- Focus and direction: People understand and accept the company’s vision and strategy – they all share the same picture of success and how they can contribute to it in measurable terms.
- Strategy execution: The strategic initiatives are receiving the necessary attention and energy to guarantee effective execution. There isn’t a disconnect between strategy and operations.
- Vertical: Everybody throughout the organizational hierarchy needs to be aligned with the level above – their boss’s priorities – and ultimately the strategy.
- Horizontal: Departmental boundaries, rivalries and entrenched, independent silos can prevent people from collaborating freely with peers across the various organizational functions.
- Competencies: Individual skills need to match the requirements for the person’s responsibilities.
- Values: Individual behaviour should be congruent with the core values of the company. When it’s not, scandals can occur. You need more than virtuous values; you need to underline their importance to everyone to get alignment.
- Compensation: Does compensation link to performance or is it out of whack? Are people rewarded for seniority or position in the hierarchy rather than output? At all levels, there should be a connection to performance.
Many companies, of course, have key performance indicators but often some (or many) of them are not related to the strategy or vision.
Again, you need linkage. Strategies need measures of success. Indicators not related to strategy have to be questioned. You also want to make sure you have kept your strategic initiatives to a workable, vital few that clearly relate to customers.
- The Focus Report looks at the overall effort at a glance – the various initiatives and indicators, with their status. For example, if you are watching the percentage of customer returns and it was 3 per cent last month, that is recorded so you can compare next month easily. When the status can be evaluated against some agreed-upon criteria, you will also mark if your effort was good or bad.
- The Feedback Report summarizes the results for your own responsibilities, highlighting where you have fallen below the unacceptable range in status and where you are above the satisfactory level.
- The Management Report shows how people in your pyramid of responsibility are faring, based on the principle of management by exception. People who are performing within the acceptable range don’t show up on this report as, at this time, they aren’t an issue and you have little to address.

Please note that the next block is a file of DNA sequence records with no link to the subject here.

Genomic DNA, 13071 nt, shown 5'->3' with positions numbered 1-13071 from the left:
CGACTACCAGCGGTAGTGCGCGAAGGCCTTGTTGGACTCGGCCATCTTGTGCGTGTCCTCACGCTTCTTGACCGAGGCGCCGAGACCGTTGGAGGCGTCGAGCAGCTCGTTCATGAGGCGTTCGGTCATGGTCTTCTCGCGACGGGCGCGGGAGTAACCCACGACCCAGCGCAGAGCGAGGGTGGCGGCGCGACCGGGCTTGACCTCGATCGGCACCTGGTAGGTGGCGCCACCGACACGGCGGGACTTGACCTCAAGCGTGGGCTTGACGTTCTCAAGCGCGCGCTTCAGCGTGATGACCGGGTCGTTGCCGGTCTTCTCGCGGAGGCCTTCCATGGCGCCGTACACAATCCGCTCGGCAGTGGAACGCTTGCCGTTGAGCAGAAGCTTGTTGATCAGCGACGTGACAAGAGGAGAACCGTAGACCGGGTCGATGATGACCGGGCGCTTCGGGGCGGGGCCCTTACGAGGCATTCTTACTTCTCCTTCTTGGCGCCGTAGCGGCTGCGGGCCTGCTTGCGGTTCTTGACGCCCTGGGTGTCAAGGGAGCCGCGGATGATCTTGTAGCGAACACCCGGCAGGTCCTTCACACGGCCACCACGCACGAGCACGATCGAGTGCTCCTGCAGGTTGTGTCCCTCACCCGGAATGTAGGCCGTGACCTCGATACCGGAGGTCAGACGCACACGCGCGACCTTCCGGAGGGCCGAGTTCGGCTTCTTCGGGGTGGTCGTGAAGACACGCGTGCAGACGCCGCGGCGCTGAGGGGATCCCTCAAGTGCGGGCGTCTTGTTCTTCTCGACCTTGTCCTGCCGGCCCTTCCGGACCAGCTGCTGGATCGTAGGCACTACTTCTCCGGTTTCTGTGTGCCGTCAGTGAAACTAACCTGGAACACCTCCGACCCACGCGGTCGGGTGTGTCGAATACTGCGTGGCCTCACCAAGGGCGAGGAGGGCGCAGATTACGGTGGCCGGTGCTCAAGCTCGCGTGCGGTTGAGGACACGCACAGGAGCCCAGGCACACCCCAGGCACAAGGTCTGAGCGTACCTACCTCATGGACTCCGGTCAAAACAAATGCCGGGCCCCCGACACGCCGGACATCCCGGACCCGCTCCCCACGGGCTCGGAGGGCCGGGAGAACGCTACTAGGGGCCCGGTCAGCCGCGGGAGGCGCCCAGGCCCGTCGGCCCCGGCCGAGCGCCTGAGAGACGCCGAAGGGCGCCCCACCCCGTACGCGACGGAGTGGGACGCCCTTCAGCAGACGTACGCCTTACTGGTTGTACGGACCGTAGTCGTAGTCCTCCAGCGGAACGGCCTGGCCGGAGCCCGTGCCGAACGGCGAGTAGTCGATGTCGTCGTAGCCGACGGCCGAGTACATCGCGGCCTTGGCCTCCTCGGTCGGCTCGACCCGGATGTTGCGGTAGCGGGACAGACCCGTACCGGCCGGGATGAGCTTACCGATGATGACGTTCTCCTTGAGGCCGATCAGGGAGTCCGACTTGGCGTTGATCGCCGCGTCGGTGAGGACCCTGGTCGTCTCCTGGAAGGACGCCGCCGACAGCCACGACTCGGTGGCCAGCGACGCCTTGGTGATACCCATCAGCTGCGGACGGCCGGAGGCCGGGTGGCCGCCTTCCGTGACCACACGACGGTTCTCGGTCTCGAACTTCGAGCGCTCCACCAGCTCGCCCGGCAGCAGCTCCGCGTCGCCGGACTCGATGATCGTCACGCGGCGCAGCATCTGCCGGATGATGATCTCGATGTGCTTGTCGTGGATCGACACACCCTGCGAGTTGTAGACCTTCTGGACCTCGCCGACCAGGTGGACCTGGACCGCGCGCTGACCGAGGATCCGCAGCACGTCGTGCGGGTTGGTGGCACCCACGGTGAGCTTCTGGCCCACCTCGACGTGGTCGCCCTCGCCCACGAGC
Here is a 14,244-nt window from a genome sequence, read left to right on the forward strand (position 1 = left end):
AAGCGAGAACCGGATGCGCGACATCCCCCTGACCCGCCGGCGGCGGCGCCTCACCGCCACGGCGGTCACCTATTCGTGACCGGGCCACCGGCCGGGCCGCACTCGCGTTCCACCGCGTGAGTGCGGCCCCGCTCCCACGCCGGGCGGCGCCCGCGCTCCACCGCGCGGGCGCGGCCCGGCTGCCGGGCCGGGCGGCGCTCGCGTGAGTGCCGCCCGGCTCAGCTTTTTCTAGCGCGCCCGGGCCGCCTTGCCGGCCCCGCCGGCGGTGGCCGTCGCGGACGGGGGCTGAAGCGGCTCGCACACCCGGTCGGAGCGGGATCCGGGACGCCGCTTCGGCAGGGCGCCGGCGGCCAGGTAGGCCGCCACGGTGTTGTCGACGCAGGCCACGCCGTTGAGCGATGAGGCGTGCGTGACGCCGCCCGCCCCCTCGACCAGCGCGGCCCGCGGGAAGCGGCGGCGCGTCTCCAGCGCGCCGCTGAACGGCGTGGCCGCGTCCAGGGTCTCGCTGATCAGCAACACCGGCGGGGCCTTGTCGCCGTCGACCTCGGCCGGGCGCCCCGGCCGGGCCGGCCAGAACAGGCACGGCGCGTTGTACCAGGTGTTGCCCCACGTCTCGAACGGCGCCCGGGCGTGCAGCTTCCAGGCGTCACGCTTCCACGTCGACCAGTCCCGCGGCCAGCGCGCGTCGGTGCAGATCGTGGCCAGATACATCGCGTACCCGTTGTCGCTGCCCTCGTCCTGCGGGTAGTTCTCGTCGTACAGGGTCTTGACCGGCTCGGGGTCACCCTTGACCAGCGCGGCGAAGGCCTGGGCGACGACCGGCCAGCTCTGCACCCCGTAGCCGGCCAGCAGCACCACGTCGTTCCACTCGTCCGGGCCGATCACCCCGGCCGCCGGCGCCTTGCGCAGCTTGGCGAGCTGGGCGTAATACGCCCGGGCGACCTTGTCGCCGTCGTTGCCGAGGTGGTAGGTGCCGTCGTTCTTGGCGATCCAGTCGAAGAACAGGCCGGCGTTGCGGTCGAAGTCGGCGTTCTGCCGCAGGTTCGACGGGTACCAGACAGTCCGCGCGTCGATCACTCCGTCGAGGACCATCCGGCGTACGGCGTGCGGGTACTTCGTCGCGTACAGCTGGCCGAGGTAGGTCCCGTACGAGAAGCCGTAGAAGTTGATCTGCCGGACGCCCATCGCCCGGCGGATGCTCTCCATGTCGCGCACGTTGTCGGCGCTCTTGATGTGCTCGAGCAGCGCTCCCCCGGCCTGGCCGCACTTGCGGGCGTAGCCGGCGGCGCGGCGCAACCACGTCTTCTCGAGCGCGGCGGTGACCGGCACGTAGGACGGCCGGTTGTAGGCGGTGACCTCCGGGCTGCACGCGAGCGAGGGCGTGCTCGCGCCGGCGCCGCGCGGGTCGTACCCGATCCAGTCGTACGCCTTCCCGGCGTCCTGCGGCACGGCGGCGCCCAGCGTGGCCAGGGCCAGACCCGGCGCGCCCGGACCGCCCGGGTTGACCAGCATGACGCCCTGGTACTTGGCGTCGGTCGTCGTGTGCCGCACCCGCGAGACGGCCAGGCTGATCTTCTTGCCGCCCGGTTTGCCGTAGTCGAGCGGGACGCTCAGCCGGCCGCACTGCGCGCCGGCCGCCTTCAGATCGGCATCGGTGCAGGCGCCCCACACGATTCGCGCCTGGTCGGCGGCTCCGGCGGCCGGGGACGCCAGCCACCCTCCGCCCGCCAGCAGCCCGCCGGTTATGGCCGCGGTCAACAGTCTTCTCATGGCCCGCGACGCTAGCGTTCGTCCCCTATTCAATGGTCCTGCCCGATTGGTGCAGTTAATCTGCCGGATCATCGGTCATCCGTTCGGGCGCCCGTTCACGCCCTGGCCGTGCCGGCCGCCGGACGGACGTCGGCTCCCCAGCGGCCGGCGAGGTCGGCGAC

If a company wants social licence to operate beyond its borders, it now needs to communicate what it stands for and, perhaps most importantly, how it’s contributing in a positive way to the communities in which it operates.
The answer needs to be simple and explicit. You need to be clear about what you are doing and what you will do – through facts, examples and telling stories in a meaningful and authentic way.
These values “drive” your purpose and need to be tangible and authentic to your people. You also need to provide insight on how the company will live these values.
Aligning globally helps create a unified organization and stronger sense of purpose, and adapting corporate values to local markets will increase their impact. Our values are based on respect – for ourselves, others, diversity and the future, and all our activities reflect this.
The company must actively engage the local community and its audiences to listen, learn and adapt. If this does not happen, then the organization risks being seen as tone-deaf and loses relevance and credibility.
There’s no question that multinationals are dealing with an increasingly cynical consumer mindset. That’s the reality we face. It’s incumbent on us, if we want to continue to operate in local markets, to earn trust. A well-run multinational, backed by a clear vision and actionable values tailored to local markets, will put itself in a position to succeed.